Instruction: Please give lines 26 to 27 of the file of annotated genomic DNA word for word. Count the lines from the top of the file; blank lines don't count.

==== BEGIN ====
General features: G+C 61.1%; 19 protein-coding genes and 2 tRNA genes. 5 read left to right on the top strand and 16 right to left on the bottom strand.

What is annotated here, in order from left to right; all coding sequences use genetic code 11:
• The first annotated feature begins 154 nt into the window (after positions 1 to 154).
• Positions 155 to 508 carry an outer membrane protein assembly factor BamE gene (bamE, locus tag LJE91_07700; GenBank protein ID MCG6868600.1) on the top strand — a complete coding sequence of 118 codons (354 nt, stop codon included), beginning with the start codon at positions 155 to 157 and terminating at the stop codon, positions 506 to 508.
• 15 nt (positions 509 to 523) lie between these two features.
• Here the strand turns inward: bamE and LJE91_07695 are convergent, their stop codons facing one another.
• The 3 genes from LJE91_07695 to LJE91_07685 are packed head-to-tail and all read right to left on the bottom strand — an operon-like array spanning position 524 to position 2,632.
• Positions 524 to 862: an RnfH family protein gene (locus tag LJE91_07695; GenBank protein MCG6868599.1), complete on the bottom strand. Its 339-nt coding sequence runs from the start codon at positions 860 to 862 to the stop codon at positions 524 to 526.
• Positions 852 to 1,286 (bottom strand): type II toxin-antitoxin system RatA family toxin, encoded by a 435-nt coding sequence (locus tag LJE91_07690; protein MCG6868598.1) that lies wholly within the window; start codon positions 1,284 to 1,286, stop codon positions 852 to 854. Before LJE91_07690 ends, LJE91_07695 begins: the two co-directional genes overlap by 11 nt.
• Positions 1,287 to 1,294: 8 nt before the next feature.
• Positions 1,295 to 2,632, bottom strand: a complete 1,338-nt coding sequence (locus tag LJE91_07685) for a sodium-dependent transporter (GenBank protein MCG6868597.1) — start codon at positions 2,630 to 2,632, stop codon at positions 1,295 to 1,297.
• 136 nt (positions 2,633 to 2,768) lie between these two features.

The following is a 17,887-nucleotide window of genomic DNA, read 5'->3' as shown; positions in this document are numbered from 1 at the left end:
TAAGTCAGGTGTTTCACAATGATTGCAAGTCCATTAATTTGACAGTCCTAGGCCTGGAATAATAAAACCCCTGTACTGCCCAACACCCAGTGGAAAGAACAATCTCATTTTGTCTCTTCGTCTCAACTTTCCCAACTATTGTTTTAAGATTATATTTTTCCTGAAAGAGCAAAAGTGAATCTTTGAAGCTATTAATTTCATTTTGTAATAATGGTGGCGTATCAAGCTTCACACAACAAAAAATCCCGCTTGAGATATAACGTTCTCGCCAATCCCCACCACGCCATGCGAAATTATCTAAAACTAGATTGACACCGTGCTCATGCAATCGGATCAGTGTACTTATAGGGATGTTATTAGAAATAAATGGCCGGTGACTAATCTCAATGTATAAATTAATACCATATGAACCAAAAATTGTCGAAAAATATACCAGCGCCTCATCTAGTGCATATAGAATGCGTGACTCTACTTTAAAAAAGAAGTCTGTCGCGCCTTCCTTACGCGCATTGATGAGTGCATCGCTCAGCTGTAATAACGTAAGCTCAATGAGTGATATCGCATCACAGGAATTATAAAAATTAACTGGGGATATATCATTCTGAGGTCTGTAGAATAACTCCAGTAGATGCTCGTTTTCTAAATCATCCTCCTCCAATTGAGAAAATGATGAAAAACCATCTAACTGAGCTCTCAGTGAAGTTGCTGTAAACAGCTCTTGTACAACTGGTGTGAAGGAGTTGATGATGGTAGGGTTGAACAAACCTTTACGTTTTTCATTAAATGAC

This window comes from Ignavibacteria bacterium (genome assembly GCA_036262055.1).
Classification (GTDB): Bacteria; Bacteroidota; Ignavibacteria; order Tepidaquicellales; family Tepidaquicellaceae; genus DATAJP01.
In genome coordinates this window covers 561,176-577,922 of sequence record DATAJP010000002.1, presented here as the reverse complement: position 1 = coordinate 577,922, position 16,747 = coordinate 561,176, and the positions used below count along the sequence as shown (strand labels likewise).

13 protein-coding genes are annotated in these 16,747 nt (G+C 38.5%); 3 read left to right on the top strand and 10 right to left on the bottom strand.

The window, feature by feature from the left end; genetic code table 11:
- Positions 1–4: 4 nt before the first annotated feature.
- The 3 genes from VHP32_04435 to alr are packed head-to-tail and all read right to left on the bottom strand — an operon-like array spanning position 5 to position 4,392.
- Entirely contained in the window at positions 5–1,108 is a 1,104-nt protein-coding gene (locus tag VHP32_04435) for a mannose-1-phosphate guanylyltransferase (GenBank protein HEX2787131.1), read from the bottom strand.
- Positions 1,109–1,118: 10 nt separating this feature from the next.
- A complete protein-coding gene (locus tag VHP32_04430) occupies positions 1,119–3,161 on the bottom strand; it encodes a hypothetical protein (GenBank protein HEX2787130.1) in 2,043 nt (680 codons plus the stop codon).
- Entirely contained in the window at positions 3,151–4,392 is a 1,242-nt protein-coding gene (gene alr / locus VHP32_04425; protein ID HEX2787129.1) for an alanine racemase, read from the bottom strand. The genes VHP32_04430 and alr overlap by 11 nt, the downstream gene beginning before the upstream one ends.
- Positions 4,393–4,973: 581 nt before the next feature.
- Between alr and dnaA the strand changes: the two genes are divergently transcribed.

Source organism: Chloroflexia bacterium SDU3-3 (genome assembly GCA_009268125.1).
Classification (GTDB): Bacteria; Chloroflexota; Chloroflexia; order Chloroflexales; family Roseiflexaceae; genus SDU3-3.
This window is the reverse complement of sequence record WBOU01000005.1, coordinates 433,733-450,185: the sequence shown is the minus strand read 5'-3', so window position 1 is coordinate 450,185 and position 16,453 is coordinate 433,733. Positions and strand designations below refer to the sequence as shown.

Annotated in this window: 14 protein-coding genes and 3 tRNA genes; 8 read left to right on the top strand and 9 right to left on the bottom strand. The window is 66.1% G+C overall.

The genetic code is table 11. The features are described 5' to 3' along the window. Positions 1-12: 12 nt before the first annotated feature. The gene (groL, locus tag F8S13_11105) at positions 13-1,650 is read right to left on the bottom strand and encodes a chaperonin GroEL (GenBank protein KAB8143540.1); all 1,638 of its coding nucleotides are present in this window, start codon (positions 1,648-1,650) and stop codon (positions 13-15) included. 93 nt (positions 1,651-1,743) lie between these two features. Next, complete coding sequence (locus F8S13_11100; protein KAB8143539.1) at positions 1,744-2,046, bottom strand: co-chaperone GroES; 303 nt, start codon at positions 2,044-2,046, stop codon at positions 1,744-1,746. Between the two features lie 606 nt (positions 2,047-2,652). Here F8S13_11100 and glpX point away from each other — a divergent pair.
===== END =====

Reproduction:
- Positions 4,393–4,973: 581 nt before the next feature.
- Between alr and dnaA the strand changes: the two genes are divergently transcribed.